"I knew I should have had it checked before we left" - why on earth? what would he have checked that would cause a car to accelerate on its own? I was a little perplexed and thrown off by this, its a little to vague.

"The car flipped off the road" - to "They finally stopped" you have two different perspectives here. One focused on the outside at the car, the other jumps inside to the people. I think it would be stronger here to keep the outside perspective otherwise it jumps around too much, and you do seem to be using omniscient here. "It crashed into a grove of pine trees, halting so abruptly it curved around them. The wheels spun wildly towards the sky as the car hissed belly up in the tall murky grass." - not I give a little detail here of the scene as well. This gives the readers a pause to settling into 'the accident' before we jump back to a more 'internal omniscient' narrative.

I'm not sure how Robert didn't hear them? The car couldn't have traveled that far from the road realistically. Or why they thought he would go into the woods of all things as opposed to heading to the road (like he did) to find help. Perhaps that's just more part of the mystery of the woods.

"Maybe he was scared" - how old is this kid?

"Joshua then realizing his leg was broken" - okay, NO. STOP. Fix this. *cringes* No one is going to buy this... omg

Again, the dialogue feels forced here. Unrealistic at parts, and pointless over all. The big question of Why Are They Going Into the Woods rather infuriates me because none of it makes logical sense.

Okay...Why is Ruyon telling them all this. If he can do all the fancy stuff with the house why wouldn't he just make it invisible. I assume something about his being there is causing the vehicles on the road to speed up and caused the accident. Did he also somehow propel this couple to come towards his shed. If so why?

Yea, sure. Guardian of the universe set up in a shack in the woods. Why? Couple who survive an accident walks through the woods towards his shed (one with a broken leg). Why? Guardian proceeds to give them a "history" of who his is and the universe they know nothing about. Why? Why is he even "allowed" to tell them this?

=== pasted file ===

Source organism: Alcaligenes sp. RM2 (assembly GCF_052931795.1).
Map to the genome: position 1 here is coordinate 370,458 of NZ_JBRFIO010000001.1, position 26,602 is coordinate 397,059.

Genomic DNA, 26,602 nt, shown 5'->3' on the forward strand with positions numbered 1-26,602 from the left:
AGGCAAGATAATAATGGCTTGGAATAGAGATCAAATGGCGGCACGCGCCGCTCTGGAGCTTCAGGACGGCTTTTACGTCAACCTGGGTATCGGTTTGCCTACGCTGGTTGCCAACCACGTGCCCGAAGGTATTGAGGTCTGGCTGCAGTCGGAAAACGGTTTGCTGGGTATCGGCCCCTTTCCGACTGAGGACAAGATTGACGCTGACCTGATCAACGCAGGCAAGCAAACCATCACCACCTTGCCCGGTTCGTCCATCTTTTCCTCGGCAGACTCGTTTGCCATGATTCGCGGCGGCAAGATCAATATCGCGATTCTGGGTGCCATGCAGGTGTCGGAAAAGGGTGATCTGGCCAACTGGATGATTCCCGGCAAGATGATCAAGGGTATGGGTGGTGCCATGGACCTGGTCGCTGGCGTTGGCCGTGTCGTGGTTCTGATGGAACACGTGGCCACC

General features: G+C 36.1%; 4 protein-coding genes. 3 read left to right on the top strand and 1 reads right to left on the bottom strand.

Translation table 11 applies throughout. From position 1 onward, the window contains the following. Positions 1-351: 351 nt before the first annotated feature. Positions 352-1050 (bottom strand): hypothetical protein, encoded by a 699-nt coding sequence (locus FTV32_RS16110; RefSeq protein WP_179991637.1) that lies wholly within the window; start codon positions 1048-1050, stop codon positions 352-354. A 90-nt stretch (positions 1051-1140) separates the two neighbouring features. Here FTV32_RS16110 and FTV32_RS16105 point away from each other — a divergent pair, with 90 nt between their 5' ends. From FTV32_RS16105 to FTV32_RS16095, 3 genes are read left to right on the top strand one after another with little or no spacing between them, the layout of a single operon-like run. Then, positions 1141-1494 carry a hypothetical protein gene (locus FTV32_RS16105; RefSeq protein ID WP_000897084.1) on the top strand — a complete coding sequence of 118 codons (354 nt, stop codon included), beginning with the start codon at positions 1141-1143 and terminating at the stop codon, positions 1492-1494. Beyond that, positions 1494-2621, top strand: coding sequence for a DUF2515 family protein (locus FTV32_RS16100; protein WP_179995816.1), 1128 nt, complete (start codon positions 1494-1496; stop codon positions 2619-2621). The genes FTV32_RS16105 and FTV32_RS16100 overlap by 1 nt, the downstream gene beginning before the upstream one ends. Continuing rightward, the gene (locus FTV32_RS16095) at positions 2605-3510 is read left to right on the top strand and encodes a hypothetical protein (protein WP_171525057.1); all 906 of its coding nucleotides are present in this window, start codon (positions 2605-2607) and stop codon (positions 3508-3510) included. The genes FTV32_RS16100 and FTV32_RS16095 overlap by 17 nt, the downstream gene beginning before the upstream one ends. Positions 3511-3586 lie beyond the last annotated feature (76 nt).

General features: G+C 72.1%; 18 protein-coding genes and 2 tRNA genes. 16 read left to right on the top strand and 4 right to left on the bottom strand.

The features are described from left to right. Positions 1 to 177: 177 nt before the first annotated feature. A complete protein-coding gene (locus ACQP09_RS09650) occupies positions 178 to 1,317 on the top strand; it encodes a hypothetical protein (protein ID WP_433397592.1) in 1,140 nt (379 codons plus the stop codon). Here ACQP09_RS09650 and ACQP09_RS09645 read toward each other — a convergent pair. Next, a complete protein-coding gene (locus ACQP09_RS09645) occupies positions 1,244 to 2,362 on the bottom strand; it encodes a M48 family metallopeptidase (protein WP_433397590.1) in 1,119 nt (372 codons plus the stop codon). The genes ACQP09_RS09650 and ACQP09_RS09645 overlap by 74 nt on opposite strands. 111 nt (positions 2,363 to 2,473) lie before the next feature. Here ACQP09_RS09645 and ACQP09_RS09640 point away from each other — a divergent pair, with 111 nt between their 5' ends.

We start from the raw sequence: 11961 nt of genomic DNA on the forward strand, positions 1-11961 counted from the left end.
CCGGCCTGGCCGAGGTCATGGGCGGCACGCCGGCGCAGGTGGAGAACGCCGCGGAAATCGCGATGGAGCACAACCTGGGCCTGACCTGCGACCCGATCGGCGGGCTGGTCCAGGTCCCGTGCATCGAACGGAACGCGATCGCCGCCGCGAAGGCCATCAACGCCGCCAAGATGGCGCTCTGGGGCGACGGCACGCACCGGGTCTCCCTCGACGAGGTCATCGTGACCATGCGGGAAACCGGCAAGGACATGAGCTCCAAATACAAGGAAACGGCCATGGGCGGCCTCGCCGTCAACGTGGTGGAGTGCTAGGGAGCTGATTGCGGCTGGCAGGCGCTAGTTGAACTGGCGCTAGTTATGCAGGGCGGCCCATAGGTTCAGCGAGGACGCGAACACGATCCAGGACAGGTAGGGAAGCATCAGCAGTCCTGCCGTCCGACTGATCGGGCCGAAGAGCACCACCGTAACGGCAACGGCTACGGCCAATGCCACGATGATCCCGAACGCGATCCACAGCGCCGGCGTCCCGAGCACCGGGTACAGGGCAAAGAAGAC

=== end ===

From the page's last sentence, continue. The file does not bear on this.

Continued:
I'm beginning to see how this all links to the MC from the first two chapters. Honestly this story has the feel of 'Stranger Things' to it. Its so bizarre, but a little too much of it doesn't make sense. Hence the bundle of 'Whys' above. You might want to think them through a little bit more. Just because isn't working for me. Right now it just feels like a series of unlikely events that have been forced to happen to make the plot work.

Candy corn

5 months ago Christine Hungerford said:

I believe you have a story going, and I think other Figgies will enjoy it really well.

I also think you can improve the scenes more. Make sure the readers are tracking with what's going on. You have multiple action scenes in the two chapters I've read and it gets very hard to follow when one character is trying to avoid the police and then another character brings up his company. Explain the reason for Robert not being able to get the police to find his parents. What is the company Jesse's brother worked for really all about? Go into depth so the character does not have to jump around and make sure he is tracking with what is going on in a different sense. For example, when you have Robert and the fact that he is trying to find his parents, make sure you go into enough detail that the reader knows that the police should help him. He's only fourteen and he lost his parents, for Pete's sake. The police should be a lot gentler with him.

When you talk about Jesse and his brother and the company, make sure the character talks enough about it to get the gist of why the guns needed to be brought out and they having to leave the Grill restuarant.